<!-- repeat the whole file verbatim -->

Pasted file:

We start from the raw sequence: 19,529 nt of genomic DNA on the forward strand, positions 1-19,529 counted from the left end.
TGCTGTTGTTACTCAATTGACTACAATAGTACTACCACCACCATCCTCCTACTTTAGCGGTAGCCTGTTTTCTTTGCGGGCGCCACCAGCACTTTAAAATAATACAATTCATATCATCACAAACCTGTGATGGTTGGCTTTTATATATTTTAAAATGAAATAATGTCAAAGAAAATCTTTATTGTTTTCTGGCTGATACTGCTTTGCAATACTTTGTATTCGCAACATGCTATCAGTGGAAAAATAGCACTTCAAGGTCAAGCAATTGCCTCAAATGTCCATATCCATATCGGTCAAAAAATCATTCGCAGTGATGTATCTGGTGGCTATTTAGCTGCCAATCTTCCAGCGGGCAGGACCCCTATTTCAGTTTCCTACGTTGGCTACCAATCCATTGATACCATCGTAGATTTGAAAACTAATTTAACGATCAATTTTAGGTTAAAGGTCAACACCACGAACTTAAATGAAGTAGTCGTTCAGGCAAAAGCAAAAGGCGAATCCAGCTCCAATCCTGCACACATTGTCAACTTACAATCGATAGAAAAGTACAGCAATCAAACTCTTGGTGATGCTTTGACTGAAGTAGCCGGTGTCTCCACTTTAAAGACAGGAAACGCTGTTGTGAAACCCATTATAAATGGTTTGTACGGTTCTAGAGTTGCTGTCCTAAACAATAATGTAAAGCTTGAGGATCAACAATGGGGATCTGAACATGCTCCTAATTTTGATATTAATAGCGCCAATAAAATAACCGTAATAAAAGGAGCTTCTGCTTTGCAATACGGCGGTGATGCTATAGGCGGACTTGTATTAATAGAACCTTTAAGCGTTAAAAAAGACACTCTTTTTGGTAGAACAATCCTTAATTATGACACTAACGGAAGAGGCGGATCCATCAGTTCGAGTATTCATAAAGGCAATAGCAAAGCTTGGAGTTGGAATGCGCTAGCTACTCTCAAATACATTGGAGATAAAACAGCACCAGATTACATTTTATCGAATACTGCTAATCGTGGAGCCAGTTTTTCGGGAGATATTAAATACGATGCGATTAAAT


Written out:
We start from the raw sequence: 19,529 nt of genomic DNA on the forward strand, positions 1-19,529 counted from the left end.
TGCTGTTGTTACTCAATTGACTACAATAGTACTACCACCACCATCCTCCTACTTTAGCGGTAGCCTGTTTTCTTTGCGGGCGCCACCAGCACTTTAAAATAATACAATTCATATCATCACAAACCTGTGATGGTTGGCTTTTATATATTTTAAAATGAAATAATGTCAAAGAAAATCTTTATTGTTTTCTGGCTGATACTGCTTTGCAATACTTTGTATTCGCAACATGCTATCAGTGGAAAAATAGCACTTCAAGGTCAAGCAATTGCCTCAAATGTCCATATCCATATCGGTCAAAAAATCATTCGCAGTGATGTATCTGGTGGCTATTTAGCTGCCAATCTTCCAGCGGGCAGGACCCCTATTTCAGTTTCCTACGTTGGCTACCAATCCATTGATACCATCGTAGATTTGAAAACTAATTTAACGATCAATTTTAGGTTAAAGGTCAACACCACGAACTTAAATGAAGTAGTCGTTCAGGCAAAAGCAAAAGGCGAATCCAGCTCCAATCCTGCACACATTGTCAACTTACAATCGATAGAAAAGTACAGCAATCAAACTCTTGGTGATGCTTTGACTGAAGTAGCCGGTGTCTCCACTTTAAAGACAGGAAACGCTGTTGTGAAACCCATTATAAATGGTTTGTACGGTTCTAGAGTTGCTGTCCTAAACAATAATGTAAAGCTTGAGGATCAACAATGGGGATCTGAACATGCTCCTAATTTTGATATTAATAGCGCCAATAAAATAACCGTAATAAAAGGAGCTTCTGCTTTGCAATACGGCGGTGATGCTATAGGCGGACTTGTATTAATAGAACCTTTAAGCGTTAAAAAAGACACTCTTTTTGGTAGAACAATCCTTAATTATGACACTAACGGAAGAGGCGGATCCATCAGTTCGAGTATTCATAAAGGCAATAGCAAAGCTTGGAGTTGGAATGCGCTAGCTACTCTCAAATACATTGGAGATAAAACAGCACCAGATTACATTTTATCGAATACTGCTAATCGTGGAGCCAGTTTTTCGGGAGATATTAAATACGATGCGATTAAAT